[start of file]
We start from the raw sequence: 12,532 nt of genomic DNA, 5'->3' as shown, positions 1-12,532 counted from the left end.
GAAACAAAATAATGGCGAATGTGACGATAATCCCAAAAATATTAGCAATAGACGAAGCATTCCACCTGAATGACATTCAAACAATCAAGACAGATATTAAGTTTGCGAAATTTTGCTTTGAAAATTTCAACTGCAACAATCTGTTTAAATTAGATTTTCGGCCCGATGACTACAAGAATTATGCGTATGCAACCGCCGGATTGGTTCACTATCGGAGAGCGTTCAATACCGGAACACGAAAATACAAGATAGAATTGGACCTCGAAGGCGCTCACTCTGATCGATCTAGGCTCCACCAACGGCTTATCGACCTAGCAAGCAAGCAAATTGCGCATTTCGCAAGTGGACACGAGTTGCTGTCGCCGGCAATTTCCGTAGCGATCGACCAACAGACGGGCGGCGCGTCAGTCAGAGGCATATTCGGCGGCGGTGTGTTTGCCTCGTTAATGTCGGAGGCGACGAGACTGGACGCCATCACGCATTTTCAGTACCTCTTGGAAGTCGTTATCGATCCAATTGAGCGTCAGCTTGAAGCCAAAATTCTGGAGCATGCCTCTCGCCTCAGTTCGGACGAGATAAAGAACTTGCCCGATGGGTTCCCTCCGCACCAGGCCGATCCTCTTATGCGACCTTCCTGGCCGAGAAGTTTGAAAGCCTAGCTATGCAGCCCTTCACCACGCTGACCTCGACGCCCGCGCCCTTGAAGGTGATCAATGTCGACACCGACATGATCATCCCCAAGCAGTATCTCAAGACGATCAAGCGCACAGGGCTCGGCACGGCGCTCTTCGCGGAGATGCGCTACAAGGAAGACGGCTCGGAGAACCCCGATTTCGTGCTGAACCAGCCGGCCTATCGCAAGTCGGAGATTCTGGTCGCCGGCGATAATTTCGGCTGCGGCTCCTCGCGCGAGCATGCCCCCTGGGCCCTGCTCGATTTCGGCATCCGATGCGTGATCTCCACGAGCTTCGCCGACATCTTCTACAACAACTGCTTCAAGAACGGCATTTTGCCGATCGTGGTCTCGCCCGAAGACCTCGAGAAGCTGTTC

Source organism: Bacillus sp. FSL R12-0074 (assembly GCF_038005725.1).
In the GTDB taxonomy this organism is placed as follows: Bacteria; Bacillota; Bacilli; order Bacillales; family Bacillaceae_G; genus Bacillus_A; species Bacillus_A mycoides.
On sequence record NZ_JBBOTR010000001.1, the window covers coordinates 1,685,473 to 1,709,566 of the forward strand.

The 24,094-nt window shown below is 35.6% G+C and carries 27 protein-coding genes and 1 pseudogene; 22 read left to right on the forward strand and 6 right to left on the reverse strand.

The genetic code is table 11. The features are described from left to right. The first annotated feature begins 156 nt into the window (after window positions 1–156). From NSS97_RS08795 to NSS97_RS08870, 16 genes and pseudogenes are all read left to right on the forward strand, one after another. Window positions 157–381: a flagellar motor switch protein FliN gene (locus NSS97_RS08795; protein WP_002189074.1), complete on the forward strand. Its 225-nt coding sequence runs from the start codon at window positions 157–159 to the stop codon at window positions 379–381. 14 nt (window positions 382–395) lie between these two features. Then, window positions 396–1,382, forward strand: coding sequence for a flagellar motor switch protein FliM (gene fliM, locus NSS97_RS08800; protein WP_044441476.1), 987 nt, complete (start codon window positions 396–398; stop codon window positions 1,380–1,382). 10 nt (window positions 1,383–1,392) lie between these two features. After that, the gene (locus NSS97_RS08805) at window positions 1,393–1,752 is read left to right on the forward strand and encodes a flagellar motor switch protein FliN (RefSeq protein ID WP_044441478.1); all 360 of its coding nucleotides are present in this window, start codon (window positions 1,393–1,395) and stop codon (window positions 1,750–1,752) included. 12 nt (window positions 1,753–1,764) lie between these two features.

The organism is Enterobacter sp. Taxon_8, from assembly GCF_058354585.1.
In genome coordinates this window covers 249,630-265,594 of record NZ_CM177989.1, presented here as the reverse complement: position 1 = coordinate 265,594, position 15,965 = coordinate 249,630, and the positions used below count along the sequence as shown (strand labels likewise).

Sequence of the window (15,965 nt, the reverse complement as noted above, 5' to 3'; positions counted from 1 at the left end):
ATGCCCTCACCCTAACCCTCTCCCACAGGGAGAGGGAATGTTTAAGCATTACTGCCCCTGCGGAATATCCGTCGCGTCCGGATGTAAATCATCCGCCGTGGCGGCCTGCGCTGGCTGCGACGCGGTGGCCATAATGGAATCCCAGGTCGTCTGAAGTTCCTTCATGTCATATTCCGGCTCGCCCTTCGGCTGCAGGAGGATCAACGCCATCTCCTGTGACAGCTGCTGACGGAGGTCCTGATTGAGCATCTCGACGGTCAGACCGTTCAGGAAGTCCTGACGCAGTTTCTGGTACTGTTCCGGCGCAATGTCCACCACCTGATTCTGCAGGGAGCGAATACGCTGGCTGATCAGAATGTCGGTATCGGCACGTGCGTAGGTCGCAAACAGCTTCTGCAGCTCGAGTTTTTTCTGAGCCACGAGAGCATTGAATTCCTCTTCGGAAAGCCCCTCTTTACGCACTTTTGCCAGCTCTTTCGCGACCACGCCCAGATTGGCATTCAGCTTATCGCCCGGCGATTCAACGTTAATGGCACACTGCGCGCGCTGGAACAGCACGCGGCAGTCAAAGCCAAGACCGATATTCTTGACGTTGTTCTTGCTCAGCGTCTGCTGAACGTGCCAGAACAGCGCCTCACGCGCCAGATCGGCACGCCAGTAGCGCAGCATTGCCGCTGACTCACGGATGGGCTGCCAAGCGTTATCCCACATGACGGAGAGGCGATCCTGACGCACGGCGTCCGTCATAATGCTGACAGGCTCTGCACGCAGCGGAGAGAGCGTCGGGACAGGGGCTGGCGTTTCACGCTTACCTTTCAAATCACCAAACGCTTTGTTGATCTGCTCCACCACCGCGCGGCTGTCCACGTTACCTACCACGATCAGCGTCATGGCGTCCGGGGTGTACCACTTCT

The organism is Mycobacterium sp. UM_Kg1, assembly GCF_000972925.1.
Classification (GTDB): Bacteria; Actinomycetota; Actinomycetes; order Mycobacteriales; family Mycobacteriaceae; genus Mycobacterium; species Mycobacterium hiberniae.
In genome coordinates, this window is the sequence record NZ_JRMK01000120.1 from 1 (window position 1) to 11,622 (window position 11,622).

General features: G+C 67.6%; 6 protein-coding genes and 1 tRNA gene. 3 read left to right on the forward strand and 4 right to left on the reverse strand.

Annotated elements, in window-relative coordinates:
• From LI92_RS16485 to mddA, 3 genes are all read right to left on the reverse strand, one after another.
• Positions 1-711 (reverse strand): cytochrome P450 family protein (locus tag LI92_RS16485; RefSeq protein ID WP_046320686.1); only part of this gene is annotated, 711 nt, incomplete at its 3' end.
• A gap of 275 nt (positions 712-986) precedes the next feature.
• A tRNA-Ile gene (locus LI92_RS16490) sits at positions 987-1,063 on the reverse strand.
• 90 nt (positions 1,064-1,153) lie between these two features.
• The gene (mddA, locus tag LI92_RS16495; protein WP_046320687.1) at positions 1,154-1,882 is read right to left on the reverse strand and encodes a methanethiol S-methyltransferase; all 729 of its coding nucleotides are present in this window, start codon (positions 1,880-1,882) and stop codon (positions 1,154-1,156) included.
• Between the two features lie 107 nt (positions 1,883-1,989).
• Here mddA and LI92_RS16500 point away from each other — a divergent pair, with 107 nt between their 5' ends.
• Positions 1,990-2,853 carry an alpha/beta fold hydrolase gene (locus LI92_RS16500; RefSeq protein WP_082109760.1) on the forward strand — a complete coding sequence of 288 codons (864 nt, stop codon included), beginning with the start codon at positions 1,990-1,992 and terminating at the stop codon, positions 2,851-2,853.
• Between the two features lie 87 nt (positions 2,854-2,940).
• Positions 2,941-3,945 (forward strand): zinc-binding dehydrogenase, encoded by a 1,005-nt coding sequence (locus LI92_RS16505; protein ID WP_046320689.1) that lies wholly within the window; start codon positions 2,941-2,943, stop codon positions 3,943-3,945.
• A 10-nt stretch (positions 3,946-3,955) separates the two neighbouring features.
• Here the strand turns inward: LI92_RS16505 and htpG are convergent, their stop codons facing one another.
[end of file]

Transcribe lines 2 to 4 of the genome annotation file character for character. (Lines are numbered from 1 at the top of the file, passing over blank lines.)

GAAACAAAATAATGGCGAATGTGACGATAATCCCAAAAATATTAGCAATAGACGAAGCATTCCACCTGAATGACATTCAAACAATCAAGACAGATATTAAGTTTGCGAAATTTTGCTTTGAAAATTTCAACTGCAACAATCTGTTTAAATTAGATTTTCGGCCCGATGACTACAAGAATTATGCGTATGCAACCGCCGGATTGGTTCACTATCGGAGAGCGTTCAATACCGGAACACGAAAATACAAGATAGAATTGGACCTCGAAGGCGCTCACTCTGATCGATCTAGGCTCCACCAACGGCTTATCGACCTAGCAAGCAAGCAAATTGCGCATTTCGCAAGTGGACACGAGTTGCTGTCGCCGGCAATTTCCGTAGCGATCGACCAACAGACGGGCGGCGCGTCAGTCAGAGGCATATTCGGCGGCGGTGTGTTTGCCTCGTTAATGTCGGAGGCGACGAGACTGGACGCCATCACGCATTTTCAGTACCTCTTGGAAGTCGTTATCGATCCAATTGAGCGTCAGCTTGAAGCCAAAATTCTGGAGCATGCCTCTCGCCTCAGTTCGGACGAGATAAAGAACTTGCCCGATGGGTTCCCTCCGCACCAGGCCGATCCTCTTATGCGACCTTCCTGGCCGAGAAGTTTGAAAGCCTAGCTATGCAGCCCTTCACCACGCTGACCTCGACGCCCGCGCCCTTGAAGGTGATCAATGTCGACACCGACATGATCATCCCCAAGCAGTATCTCAAGACGATCAAGCGCACAGGGCTCGGCACGGCGCTCTTCGCGGAGATGCGCTACAAGGAAGACGGCTCGGAGAACCCCGATTTCGTGCTGAACCAGCCGGCCTATCGCAAGTCGGAGATTCTGGTCGCCGGCGATAATTTCGGCTGCGGCTCCTCGCGCGAGCATGCCCCCTGGGCCCTGCTCGATTTCGGCATCCGATGCGTGATCTCCACGAGCTTCGCCGACATCTTCTACAACAACTGCTTCAAGAACGGCATTTTGCCGATCGTGGTCTCGCCCGAAGACCTCGAGAAGCTGTTC

Source organism: Bacillus sp. FSL R12-0074 (assembly GCF_038005725.1).
In the GTDB taxonomy this organism is placed as follows: Bacteria; Bacillota; Bacilli; order Bacillales; family Bacillaceae_G; genus Bacillus_A; species Bacillus_A mycoides.